Medical Retirement from Federal Government Employment: The wrong turn

What are the consequences of a wrong turn? Recognition before venturing too far into the detoured travel; loss of some amount of time (allowing for that cumbersome freeway that doesn’t have another exit for some 25 miles); a rash attempt to correct the mistake by crossing the grassy knoll that divides the highway, only to find that the invitation of the greenery is a muck of quick sand that sinks the four tires into a pit of immobility; or, in the most positive scenario, a mere four-corner turn to get back onto the “right” track of travel. […] Read More …

Medical Retirement from Federal & Postal Employment: The Scraps of Life

But that primary utility and first considerations were always so; if we were inanimate objects able to compete, we would raise our hands and volunteer for the front of the line just to be recognized and implemented. We whine and complain that the dignity and the essence of each soul should be treated not merely as an end, but a means, and thereby treated with respect and empathy. But of our actions; how we respond; what we are willing to surrender in order to be used as mere fodder for the foul play of fantasies left as scrap heaps of history? Are we useful? Of what good are we? Do we make a difference? […] Read More …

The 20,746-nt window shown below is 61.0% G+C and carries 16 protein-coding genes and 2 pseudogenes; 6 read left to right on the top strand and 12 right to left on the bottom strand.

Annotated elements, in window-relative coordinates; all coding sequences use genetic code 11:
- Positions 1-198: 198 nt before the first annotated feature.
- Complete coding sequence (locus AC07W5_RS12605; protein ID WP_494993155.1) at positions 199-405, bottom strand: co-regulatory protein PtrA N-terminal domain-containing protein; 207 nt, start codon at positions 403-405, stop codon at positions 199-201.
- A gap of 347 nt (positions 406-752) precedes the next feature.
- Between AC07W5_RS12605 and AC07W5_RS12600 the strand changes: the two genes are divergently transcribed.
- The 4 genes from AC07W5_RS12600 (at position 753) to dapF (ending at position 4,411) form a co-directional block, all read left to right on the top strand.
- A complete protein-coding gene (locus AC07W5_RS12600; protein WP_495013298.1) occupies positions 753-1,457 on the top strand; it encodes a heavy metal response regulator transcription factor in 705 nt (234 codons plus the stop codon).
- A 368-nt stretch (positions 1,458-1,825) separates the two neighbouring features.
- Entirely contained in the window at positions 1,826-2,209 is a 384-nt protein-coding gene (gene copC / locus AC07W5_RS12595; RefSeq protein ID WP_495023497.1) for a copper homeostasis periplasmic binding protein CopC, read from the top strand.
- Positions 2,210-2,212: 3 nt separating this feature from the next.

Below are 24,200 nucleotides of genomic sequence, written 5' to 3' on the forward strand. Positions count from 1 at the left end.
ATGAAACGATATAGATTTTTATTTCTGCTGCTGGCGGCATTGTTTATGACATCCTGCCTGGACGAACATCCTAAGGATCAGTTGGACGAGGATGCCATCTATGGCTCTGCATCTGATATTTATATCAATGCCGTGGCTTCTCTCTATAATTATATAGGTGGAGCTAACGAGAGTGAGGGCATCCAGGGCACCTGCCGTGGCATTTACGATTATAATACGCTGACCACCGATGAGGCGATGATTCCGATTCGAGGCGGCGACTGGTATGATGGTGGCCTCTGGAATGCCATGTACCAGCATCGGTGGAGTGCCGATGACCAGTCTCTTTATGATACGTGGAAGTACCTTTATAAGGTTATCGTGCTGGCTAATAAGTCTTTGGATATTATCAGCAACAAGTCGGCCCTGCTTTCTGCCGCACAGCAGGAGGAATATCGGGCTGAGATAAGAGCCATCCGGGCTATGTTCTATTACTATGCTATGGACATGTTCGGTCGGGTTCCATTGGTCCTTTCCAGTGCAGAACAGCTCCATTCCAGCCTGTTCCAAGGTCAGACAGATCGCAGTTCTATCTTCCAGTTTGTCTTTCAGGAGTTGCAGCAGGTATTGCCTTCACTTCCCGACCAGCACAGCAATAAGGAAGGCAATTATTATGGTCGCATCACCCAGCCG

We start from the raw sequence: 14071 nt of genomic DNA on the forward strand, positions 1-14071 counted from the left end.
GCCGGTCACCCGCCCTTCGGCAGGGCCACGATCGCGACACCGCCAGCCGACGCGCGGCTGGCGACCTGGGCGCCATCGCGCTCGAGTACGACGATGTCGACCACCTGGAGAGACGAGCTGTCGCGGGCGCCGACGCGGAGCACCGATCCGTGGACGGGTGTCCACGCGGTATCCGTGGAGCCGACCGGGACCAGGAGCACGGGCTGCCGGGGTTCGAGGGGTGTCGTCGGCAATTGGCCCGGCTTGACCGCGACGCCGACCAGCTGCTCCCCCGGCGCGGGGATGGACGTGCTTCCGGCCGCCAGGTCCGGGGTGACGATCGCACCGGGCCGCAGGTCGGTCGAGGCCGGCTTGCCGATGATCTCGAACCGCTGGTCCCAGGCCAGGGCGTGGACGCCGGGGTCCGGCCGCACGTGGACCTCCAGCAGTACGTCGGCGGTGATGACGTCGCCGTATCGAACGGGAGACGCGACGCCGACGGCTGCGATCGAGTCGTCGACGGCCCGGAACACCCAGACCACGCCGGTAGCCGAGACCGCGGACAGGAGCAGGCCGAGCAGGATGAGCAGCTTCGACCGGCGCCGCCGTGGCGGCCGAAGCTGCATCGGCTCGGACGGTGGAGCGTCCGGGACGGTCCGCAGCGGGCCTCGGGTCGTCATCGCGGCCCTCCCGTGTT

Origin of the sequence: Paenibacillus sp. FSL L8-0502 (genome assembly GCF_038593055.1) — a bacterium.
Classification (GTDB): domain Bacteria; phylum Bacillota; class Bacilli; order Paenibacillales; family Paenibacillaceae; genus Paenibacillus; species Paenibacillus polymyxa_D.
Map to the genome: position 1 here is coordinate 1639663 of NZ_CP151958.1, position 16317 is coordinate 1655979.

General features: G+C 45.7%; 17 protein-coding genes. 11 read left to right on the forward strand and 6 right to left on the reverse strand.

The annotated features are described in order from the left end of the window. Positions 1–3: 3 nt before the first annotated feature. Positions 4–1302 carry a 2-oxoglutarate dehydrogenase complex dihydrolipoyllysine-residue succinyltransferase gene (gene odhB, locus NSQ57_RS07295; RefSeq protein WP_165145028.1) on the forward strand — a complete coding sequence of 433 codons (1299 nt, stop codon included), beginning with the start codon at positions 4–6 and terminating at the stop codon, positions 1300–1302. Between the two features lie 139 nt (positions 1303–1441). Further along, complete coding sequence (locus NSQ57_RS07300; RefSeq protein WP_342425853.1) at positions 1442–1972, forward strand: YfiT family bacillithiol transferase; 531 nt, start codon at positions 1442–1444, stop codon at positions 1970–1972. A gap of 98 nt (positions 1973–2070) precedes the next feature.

Medical Retirement from Federal Government Employment: Life’s Joke

The funniest line in literature comes from Carl Sandburg’s “Potato Face Blind Man” stories, where he describes the reason for the wooden mug: “There is a hole in the bottom of it. The hole is as big as the bottom. The nickel goes in and comes out again. It is for the very poor people who wish to give me a nickel and yet get the nickel back.” Satire has often been overly-discussed, and attempting to explain why a particular scene, line or story is amusing, is somewhat like trying to explain to a Martian why Bradbury’s chronicles fascinated […] Read More …

Early Medical Retirement from Federal Employment: Diaphanous characters

Like garments left little for the imagination, the thin veil we wear rarely conceals the warts and freckles which spread throughout the malignancy of our souls. People often mistake and confuse Christendom’s barring of an impure taint from entering the gates of its exclusive club; it is not what you did, but that you did it, and refused to take the steps to expiate the uncleanliness. Thus, from the perspective unsoiled whiteness, a speck will blemish whether the dimensions of the spot are quantifiable or not. That is why we dress ourselves with something, or anything, thinking that behind the veil — despite its translucent and revelatory insubstantiality […] Read More …

FERS & CSRS Medical Retirement: Fated Lives Intersecting

To state that, because something has happened, it was fated to happen, is to merely confess a tautology of meaningless repetition; and so there must be more to it than what the words themselves seem to logically undermine. Thus, when Cassius lamented to Brutus that men at times “are master of their fates; the fault, dear Brutus, is not in our stars, but in ourselves, that we are underlings,” he was referring to the clash between human will and the predetermination of events already set, and despite our best efforts, our condemnation by force of will, it is our own pathos that evinces tragedy. […] Read More …